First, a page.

And in Berczy and Grange Parks, we’re seeing how whimsy and playfulness pays dividends in design.
Thanks to the leadership of the late Deputy Mayor Pam McConnell, the advocacy and engagement of the local community, and especially thanks to Claude Cormier’s award-winning design, Berczy has become the most instagrammed park in Toronto and has brought smiles to the faces of thousands of residents and visitors.
In Grange Park, Henry Moore’s Large Two Forms has become a destination for all kinds of play, and looks out over am innovative interactive water feature that doesn’t necessarily look like other splash pads, but is now one of the City’s busiest places to cool off in the summer.
And let’s not forget this year’s biggest spokesperson for playfulness in Toronto’s parks – a giant yellow duck.
With the ideas you’ve discussed today, and Park People’s new Public Space Incubator, I can’t wait to see the ways we expand the limits of where and how we play together in the coming years. I want to acknowledge and thank Ken and Eti Greenberg for their willingness to lead – not just through ideas, but through their gift that has enabled this new initiative alongside the Balsam Foundation.
Building and stewarding places to play
We want to ensure that Torontonians today and in future generations have places to play.
Council adopted our Facilities Master Plan this year – a 20-year plan to steward, replace and grow our parks and recreation facilities.
I can’t over-state the importance of this plan. We’ve never had a plan like this in the City of Toronto.
In the face of wait-lists, aging facilities that are, on average, 50 years old, unequal provision of services across the city and massive urban growth, Council has endorsed a plan that will ensure we are able to maintain our current levels of service for the next twenty years.
This won’t be easy, and we’re still working on funding and implementation plans, but the plan commits to important investments in our future:
- Eliminating the state-of-good-repair backlog and increasing our annual investment to meet industry standards will help to ensure our existing facilities continue to serve the city for generations.
- Building 17 new community recreation centres will help us to meet growing demand, and fill in the blanks where communities are not receiving the same level of service as other areas of the city.
- And replacing 11 existing community centres will help us to meet need while maximizing current land and resources, making good use of our financial resources.
We’re also reviewing our Playgrounds Enhancement Program to maximize its potential to build communities and engage organizations like yours. In the next 10 years, we’re on track to replace over 300 of Toronto’s playgrounds, and we’re working to ensure your communities are able to build and grow upon these projects through consultation, enhancement, and conversations about new and innovative forms of play.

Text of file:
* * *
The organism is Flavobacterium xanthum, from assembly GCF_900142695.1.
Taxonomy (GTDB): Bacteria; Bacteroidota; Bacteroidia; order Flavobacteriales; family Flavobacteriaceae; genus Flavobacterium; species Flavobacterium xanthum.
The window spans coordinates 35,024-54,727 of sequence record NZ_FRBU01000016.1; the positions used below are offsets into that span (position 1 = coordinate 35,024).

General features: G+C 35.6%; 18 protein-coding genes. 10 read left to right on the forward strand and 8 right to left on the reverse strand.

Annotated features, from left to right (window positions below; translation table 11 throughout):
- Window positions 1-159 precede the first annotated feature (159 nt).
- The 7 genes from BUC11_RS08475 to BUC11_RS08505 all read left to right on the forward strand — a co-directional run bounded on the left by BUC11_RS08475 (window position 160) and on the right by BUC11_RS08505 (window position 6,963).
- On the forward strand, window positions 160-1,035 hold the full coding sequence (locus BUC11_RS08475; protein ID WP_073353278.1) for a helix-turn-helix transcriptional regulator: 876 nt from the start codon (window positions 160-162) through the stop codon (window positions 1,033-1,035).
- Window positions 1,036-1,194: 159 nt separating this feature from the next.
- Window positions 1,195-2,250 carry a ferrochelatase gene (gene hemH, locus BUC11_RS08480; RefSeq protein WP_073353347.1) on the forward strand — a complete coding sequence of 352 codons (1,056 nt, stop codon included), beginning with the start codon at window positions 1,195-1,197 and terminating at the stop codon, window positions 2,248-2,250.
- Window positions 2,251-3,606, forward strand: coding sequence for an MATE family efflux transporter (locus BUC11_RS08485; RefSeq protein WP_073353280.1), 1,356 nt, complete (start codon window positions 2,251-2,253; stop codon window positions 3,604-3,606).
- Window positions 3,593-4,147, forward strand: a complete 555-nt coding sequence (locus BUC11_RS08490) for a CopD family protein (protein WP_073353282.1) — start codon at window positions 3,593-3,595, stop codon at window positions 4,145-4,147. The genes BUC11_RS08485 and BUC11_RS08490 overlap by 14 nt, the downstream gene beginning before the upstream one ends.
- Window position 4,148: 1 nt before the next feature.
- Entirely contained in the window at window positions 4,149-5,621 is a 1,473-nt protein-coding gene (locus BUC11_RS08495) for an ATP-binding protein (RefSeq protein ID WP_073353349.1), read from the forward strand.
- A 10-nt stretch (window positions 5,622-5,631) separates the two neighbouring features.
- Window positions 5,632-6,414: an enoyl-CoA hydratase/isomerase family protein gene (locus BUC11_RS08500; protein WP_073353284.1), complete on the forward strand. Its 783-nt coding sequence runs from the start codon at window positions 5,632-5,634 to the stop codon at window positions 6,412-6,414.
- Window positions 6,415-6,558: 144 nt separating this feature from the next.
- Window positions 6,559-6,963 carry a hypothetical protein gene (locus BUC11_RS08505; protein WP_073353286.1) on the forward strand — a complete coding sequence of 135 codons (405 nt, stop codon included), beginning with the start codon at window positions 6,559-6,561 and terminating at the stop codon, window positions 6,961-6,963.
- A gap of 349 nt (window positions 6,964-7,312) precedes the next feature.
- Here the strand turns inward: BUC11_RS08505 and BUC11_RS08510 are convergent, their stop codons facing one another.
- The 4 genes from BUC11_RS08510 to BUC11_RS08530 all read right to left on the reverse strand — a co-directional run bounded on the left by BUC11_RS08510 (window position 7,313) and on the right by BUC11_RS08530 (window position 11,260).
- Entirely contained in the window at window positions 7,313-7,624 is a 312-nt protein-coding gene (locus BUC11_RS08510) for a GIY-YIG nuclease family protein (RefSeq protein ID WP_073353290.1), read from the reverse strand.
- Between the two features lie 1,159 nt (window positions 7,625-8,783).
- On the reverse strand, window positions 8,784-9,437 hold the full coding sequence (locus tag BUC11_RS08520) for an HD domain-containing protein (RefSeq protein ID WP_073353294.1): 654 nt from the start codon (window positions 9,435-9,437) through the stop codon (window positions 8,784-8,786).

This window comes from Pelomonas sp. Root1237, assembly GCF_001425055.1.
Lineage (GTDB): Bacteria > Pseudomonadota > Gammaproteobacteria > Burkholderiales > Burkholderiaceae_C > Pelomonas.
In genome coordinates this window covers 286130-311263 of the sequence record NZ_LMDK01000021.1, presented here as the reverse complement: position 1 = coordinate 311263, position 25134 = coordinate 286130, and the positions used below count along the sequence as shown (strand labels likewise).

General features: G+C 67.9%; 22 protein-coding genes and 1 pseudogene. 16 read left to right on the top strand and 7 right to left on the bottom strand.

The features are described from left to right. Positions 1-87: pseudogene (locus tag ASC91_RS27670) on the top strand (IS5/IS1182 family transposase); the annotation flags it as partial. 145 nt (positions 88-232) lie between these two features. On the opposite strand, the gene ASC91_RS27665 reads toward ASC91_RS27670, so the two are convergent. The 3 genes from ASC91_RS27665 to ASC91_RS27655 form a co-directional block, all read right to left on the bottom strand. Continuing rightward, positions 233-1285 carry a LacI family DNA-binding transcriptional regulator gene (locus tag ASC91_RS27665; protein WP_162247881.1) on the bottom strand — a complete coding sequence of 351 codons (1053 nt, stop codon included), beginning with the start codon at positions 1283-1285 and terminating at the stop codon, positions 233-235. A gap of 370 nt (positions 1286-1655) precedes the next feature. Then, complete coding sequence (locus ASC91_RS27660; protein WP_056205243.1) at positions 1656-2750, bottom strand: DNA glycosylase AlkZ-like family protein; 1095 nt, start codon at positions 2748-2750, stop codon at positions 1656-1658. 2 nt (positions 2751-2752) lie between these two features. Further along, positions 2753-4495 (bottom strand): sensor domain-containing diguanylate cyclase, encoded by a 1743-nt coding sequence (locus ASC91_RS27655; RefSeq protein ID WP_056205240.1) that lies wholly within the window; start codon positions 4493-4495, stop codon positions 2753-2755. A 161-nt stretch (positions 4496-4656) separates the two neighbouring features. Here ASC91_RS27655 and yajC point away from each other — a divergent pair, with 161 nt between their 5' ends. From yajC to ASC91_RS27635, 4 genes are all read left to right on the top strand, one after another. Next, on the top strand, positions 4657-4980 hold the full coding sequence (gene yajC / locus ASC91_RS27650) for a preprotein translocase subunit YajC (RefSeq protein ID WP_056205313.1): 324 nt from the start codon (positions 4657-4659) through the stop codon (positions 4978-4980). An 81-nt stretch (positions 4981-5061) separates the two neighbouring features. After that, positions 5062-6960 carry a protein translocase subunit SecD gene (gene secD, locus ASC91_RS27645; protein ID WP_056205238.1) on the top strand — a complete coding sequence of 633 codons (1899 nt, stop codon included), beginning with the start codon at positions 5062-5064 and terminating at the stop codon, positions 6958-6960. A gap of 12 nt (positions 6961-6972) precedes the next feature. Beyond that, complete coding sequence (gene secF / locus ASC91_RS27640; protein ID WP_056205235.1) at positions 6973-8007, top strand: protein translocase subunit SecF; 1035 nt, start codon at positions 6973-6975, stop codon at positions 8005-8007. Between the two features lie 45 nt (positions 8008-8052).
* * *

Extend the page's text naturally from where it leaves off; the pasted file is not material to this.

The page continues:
And our Parkland Strategy is continuing to grapple with the challenges of parkland acquisition and provision in a growing city. At its core, the Parkland Strategy aims to guide our future parkland acquisition, identifying priority areas in the city for new parkland, and outlining the policies and funding tools necessary to meet future needs.
And one thing has become clear through this work – Toronto has led the way in terms of parkland provision, but if we don’t expand our park network, our quality of life and the green, welcoming City we know and love will be lost in the face of continued growth. Toronto needs more parkland – in the downtown and throughout the city.
The strategy is also leading important conversations about park function and programming.
The strategy is helping to demonstrate that where we can’t acquire new land, we need to redevelop and improve the function of our parks, and we need to enhance their usability through programming. Again, Berczy Park is a good example of this – in a fast-growing neighbourhood a renovation of an existing park goes a long way in addressing parkland needs.
Council has adopted and advanced more strategies on parks and recreation this year than we have since amalgamation – the ravine strategy, the tree planting strategy, the facility master plan, the parkland strategy, the recreation growth strategy.
These conversations are helping us to ensure that we’re expanding and stewarding our parks and public realm so that we have places to play today and for decades to come, and they’re helping to build momentum and support for our work and the facilities and services we manage.